Among the most notable of I.M. Pei's designs is the Grand Louvre in Paris, France. In 1989 he completed Grand Louvre, Phase I of a two-phase project which included the expansion, modernization, and reorganization of the structure and created a new infrastructure for the entire museum. Grand Louvre, Phase II was completed in 1993 with the conversion of government offices into exhibition galleries. His accomplishments created a new historic landmark for France. Pei's history-making buildings have earned him countless awards and distinctions across the world and have earned him the enduring respect of many nations.
I.M. Pei has designed nearly 50 projects within the United States and abroad. Over half of these projects have won him major distinction and awards. In 1986, Pei was one of twelve naturalized American citizens to receive the Medal of Liberty, presented at the 100th Anniversary of the Statue of Liberty by President Ronald Reagan, for his outstanding service as an architect.
Among his many accomplishments, I.P. Pei and partner, Henry N. Cobb, are responsible for completing the State University of New York Campus Master Plan in 1968. The Pei name is often associated with design of the Academic Center at Fredonia since this project was completed under the firm name, I.M. Pei Partners & Associates. The project consisted of various components to include: Maytum Hall Administrative Building; Williams Center (Student Union Building), Daniel Reed Library, Michael C. Rockefeller Arts Center, McEwen Hall Communications Building, and Houghton Hall Science Building. The campus design also included Ring Road, an L-shaped pedestrian spine linking campus activities, and a pedestrian terrace. Lead designer for this project was Henry N. Cobb, FAIA, I.M. Pei's partner. The design of Daniel Reed Library earned Henry Cobb and I.M. Pei the 1969 Prestressed Concrete Institute Award and in 1972, they returned to the Fredonia campus to complete the design of the Dining Hall and Dormitory Facilities.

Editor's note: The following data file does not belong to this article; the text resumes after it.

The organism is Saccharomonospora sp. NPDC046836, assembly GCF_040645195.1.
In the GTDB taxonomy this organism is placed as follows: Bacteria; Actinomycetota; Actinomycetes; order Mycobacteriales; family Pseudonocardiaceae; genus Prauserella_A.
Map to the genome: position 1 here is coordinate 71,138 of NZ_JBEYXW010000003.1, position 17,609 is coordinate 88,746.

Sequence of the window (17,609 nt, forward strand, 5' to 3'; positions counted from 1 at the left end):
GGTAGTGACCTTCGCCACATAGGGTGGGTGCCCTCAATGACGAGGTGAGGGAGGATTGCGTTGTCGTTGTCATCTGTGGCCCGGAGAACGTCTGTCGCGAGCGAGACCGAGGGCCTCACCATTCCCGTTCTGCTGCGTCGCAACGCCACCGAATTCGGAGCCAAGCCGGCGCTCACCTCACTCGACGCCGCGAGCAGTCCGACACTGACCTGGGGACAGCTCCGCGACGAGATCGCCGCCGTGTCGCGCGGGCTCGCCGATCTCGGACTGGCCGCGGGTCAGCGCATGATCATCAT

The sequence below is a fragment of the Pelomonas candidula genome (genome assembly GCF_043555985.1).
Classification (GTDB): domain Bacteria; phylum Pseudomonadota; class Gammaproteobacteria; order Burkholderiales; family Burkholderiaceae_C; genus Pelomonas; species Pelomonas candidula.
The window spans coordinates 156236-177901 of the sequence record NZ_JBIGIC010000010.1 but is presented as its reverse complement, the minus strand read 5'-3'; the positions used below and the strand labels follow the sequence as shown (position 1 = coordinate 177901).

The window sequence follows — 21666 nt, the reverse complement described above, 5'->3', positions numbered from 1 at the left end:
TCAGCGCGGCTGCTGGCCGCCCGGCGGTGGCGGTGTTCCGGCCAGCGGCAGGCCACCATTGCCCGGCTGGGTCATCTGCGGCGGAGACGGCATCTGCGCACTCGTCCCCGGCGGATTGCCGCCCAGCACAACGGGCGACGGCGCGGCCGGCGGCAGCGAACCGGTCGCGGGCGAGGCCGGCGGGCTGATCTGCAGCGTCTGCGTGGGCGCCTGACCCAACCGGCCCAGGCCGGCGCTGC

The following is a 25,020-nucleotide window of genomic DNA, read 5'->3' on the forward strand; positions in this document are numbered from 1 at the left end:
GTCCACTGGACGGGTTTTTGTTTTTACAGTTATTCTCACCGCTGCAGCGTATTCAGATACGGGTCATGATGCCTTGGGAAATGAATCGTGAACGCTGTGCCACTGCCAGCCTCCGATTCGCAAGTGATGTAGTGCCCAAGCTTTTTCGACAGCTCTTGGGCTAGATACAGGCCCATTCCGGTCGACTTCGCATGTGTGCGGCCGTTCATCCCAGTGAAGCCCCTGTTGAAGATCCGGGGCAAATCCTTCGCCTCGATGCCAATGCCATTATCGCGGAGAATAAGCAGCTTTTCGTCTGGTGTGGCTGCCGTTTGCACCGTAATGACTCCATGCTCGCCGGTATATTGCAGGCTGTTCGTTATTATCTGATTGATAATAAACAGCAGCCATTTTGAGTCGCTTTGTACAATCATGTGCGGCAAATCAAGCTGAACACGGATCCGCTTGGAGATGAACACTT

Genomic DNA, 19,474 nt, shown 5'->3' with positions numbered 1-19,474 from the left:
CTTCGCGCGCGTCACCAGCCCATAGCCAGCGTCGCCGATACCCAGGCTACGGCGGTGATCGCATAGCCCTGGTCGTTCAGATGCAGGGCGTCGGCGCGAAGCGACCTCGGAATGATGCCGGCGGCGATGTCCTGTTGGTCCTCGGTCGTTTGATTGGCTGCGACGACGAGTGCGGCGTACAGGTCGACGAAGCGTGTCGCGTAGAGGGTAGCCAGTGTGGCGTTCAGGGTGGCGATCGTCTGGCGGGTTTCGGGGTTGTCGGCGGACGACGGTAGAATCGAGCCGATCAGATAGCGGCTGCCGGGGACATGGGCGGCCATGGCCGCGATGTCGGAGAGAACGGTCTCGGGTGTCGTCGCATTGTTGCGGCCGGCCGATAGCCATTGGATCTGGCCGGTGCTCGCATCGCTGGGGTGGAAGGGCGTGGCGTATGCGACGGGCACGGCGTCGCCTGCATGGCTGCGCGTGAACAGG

The State University of New York at Fredonia holds a distinct honor within SUNY and proudly exhibits the mark of excellence in the conception and design of the campus.
Video Essay of Fredonia's architecture
This video was created by Bruce Fox, a media arts student in 2003. This is a compilation of several scenes shot across the spring 2003 semester.
Campus architecture distinguished by I.M. Pei signature>>
Among his many accomplishments, I.M. Pei and partner, Henry N. Cobb, are responsible for completing the State University of New York Campus Master Plan in 1968. The Pei name is often associated with design of the Academic Center at Fredonia since this project was completed under the firm name, I.M. Pei Partners & Associates. The project included: Maytum Hall; Williams Center, Daniel Reed Library, Michael C. Rockefeller Arts Center, McEwen Hall and Houghton Hall. The campus design also included Ring Road, an L-shaped pedestrian spine linking campus activities, and a pedestrian terrace. Lead designer for this project was Henry N. Cobb, FAIA, I.M. Pei's partner. The design of Daniel Reed Library earned Henry Cobb and I.M. Pei the 1969 Prestressed Concrete Institute Award and in 1972, they returned to the Fredonia campus to complete the design of the Dining Hall and Dormitory Facilities.